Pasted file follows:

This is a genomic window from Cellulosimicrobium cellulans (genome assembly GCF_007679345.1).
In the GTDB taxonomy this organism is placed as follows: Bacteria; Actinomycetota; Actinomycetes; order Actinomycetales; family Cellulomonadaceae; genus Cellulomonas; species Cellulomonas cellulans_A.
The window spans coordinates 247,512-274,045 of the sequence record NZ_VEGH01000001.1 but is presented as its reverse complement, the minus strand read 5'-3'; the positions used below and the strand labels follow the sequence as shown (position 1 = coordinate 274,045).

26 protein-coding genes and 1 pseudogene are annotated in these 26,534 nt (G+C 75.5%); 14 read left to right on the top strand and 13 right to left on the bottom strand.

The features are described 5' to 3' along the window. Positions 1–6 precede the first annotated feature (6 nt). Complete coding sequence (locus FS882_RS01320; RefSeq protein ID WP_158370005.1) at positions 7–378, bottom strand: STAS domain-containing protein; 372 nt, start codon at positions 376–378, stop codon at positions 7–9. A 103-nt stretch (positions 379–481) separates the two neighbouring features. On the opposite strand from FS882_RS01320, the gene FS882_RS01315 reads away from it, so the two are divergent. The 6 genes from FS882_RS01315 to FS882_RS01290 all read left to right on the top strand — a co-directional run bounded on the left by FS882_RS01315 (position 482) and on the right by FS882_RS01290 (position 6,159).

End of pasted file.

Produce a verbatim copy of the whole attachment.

This is a genomic window from Cellulosimicrobium cellulans (genome assembly GCF_007679345.1).
In the GTDB taxonomy this organism is placed as follows: Bacteria; Actinomycetota; Actinomycetes; order Actinomycetales; family Cellulomonadaceae; genus Cellulomonas; species Cellulomonas cellulans_A.
The window spans coordinates 247,512-274,045 of the sequence record NZ_VEGH01000001.1 but is presented as its reverse complement, the minus strand read 5'-3'; the positions used below and the strand labels follow the sequence as shown (position 1 = coordinate 274,045).

26 protein-coding genes and 1 pseudogene are annotated in these 26,534 nt (G+C 75.5%); 14 read left to right on the top strand and 13 right to left on the bottom strand.

The features are described 5' to 3' along the window. Positions 1–6 precede the first annotated feature (6 nt). Complete coding sequence (locus FS882_RS01320; RefSeq protein ID WP_158370005.1) at positions 7–378, bottom strand: STAS domain-containing protein; 372 nt, start codon at positions 376–378, stop codon at positions 7–9. A 103-nt stretch (positions 379–481) separates the two neighbouring features. On the opposite strand from FS882_RS01320, the gene FS882_RS01315 reads away from it, so the two are divergent. The 6 genes from FS882_RS01315 to FS882_RS01290 all read left to right on the top strand — a co-directional run bounded on the left by FS882_RS01315 (position 482) and on the right by FS882_RS01290 (position 6,159).